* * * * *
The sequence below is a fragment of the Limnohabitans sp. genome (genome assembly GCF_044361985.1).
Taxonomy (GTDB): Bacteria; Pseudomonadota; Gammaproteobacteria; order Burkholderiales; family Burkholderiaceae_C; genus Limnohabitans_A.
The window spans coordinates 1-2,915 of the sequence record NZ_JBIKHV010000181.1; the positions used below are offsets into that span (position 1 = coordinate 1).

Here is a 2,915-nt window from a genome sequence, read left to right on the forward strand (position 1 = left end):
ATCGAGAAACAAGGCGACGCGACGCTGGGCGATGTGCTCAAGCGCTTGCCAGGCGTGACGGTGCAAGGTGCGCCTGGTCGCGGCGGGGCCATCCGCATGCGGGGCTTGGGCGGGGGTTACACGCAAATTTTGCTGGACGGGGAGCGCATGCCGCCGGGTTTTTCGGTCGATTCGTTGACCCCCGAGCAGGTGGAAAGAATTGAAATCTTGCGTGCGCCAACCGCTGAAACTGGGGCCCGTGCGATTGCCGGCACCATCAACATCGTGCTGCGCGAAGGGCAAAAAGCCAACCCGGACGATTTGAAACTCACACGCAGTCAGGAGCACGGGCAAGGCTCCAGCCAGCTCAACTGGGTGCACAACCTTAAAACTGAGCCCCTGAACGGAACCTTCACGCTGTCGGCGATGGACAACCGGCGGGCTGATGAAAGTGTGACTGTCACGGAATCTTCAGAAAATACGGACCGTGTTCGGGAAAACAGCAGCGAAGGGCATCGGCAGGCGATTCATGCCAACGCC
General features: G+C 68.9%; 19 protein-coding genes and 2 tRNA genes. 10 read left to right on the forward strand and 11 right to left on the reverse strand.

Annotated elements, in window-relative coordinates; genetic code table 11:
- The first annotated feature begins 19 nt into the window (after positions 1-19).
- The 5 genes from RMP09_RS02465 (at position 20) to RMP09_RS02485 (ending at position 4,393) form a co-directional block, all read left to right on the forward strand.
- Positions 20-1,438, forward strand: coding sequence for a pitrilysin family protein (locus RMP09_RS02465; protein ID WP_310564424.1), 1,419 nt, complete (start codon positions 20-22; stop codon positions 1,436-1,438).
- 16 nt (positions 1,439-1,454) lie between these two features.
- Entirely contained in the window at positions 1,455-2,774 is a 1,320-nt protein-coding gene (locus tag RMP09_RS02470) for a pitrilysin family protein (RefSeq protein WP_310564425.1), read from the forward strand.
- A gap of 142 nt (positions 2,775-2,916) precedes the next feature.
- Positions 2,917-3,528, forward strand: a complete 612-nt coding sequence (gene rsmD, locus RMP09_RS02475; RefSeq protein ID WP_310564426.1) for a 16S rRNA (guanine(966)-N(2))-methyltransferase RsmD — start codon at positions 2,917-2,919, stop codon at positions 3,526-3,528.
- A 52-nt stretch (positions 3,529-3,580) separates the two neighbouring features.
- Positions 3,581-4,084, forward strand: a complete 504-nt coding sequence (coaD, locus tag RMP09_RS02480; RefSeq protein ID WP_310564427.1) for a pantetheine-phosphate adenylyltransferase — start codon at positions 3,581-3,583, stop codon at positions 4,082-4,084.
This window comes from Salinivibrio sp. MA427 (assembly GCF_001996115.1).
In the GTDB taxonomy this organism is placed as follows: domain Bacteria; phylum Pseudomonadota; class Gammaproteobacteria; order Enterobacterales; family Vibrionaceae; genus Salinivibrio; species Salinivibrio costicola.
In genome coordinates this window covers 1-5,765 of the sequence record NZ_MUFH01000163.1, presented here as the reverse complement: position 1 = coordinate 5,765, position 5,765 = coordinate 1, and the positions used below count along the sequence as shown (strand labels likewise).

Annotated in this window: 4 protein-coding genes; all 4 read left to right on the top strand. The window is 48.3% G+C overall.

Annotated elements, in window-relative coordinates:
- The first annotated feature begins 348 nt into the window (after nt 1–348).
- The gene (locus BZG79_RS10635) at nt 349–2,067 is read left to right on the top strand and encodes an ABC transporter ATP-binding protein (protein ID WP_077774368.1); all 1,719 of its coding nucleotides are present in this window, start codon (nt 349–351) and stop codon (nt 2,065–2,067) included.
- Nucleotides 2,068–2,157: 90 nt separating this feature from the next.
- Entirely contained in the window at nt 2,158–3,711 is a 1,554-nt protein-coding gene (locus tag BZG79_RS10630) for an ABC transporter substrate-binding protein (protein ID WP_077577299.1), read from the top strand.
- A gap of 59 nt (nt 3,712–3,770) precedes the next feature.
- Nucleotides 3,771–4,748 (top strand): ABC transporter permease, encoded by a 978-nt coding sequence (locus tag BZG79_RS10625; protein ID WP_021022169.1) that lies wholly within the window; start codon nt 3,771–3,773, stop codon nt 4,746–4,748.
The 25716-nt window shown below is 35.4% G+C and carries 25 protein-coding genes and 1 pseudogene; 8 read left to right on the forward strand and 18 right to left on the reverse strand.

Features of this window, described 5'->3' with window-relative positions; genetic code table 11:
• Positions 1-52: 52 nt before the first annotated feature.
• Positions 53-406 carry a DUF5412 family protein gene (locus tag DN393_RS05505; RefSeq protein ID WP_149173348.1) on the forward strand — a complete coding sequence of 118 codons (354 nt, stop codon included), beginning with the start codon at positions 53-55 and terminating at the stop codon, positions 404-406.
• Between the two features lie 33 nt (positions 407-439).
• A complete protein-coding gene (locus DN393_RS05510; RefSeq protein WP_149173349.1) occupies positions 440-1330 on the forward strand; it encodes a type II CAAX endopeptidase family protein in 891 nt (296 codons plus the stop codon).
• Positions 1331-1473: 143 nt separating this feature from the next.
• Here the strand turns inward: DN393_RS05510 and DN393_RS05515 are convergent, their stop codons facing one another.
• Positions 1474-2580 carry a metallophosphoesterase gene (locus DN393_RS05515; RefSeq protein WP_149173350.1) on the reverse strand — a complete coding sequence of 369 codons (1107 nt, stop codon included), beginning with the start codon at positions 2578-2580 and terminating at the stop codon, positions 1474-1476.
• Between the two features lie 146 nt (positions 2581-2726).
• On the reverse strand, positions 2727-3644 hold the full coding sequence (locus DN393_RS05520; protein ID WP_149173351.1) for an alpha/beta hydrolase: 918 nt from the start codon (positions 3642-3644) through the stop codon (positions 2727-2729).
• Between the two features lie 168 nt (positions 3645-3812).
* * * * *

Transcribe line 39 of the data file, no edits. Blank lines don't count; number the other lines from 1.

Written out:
• Between the two features lie 168 nt (positions 3645-3812).